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Trial by Constitution: Nixon's Resignation

Trial by Constitution: Reflecting On Nixon's Resignation

By Stirling Newberry

Thirty-one years ago, on August 8th, Richard Nixon addressed the American public for the 37th time from the Oval Office. His message was that he was resigning the Presidency "effective noon tomorrow." It was the fall of a man who had risen in public life under a cloud, and had participated in five national elections on a major party ticket, more than any one else except Franklin Delano Roosevelt. For many who had been opposed to him from the beginning, it was a great weight lifted from the country. GB Trudeau had a metaphorical brick wall removed from in front of Doonesbury's White House.

In his speech Nixon acknowledged what had come to be recognized as the reality of impeachment: that it was a constitutional and deliberative process, and, at its root, a means for the American people to determine the destiny of the Executive. There have been four serious attempts at impeachment: Clinton and Nixon are both within living memory, and the impeachment of Andrew Johnson has entered into legend, both because of its metaphorical significance, and because the outcome was so decisive for politics in America. But the fourth serious attempt is almost forgotten, though it was the model for the Andrew Johnson impeachment: John Tyler.

Tyler is a historical oddity. He was the first President to come to office through the death of the President. He was also the first President to be voted out of his own party when the Whigs in Congress expelled him, and all but one member of his cabinet resigned. This made him, arguably, the only independent to occupy the Oval Office. The Whig Party, formed in response to what was perceived as Andrew Jackson's monarchical ways, found itself with a man as hard-willed as Jackson. When Tyler vetoed the Bank of the United States, which was the most important policy to the Whig Party, it precipitated a crisis within American governance.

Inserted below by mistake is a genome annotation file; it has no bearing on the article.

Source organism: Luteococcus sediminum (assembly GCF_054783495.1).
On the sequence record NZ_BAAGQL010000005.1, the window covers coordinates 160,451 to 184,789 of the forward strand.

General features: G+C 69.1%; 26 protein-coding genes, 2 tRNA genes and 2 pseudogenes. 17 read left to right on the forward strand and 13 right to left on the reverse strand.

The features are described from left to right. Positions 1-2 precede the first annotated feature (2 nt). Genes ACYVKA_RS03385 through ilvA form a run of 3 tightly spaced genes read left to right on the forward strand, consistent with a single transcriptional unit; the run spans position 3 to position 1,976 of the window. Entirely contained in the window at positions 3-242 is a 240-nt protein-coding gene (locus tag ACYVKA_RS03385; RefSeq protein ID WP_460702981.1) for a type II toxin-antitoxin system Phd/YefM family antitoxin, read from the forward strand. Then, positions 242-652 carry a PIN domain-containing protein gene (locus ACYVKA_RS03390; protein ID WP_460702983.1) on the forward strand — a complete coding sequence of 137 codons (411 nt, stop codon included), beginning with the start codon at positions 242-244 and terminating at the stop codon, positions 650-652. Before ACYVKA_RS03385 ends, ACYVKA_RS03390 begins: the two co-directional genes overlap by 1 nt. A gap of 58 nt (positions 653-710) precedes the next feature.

After expelling Tyler, the Whigs attempted to introduce an amendment that would have made a simple majority of Congress capable of over-riding a veto. When this failed, and when they lost control of Congress, they turned to impeachment, hoping that enough Democrats would join the motion. The articles accused Tyler of using the veto wrongly, and of lying to the American public, for abusing his power as President. As later scholars would determine, "high crimes and misdemeanors" is constitutional language for "abuse of power."

The articles of impeachment failed, but they would leave behind a model which would be adopted in Johnson's case. History wasn't quite finished with Tyler though: he would also become the first President to have a Veto over-ridden by Congress, and would end his life by being elected to the Confederate Congress. The man who decided the South was more important than his party also decided it was more important than the Union.

Tyler's impeachment was a civil war within the Whig Party. While Johnson's impeachment is often cast as the Republicans in Congress against a Democratic President, the parallel to Tyler is closer than people realize. Lincoln ran in his second term as a "Unionist," as did many members of Congress. William Henry Harrison of Ohio picked John Tyler, who was a Virginian, to balance the ticket. Twenty years later, the same would be the case with Lincoln of Illinois choosing Andrew Johnson of Tennessee: a Northwesterner at the top of the ticket, with a Southerner on the bottom to balance it. Lincoln was hoping to revive the Whig coalition.

Johnson's battle, like Tyler's, was not merely a conflict of parties, but of the very shape of party politics. Each man had been the hope to bind at least some of the South to a national and progressive ticket, rather than a regional one. Each man faced a hostile Congress when that coalition failed.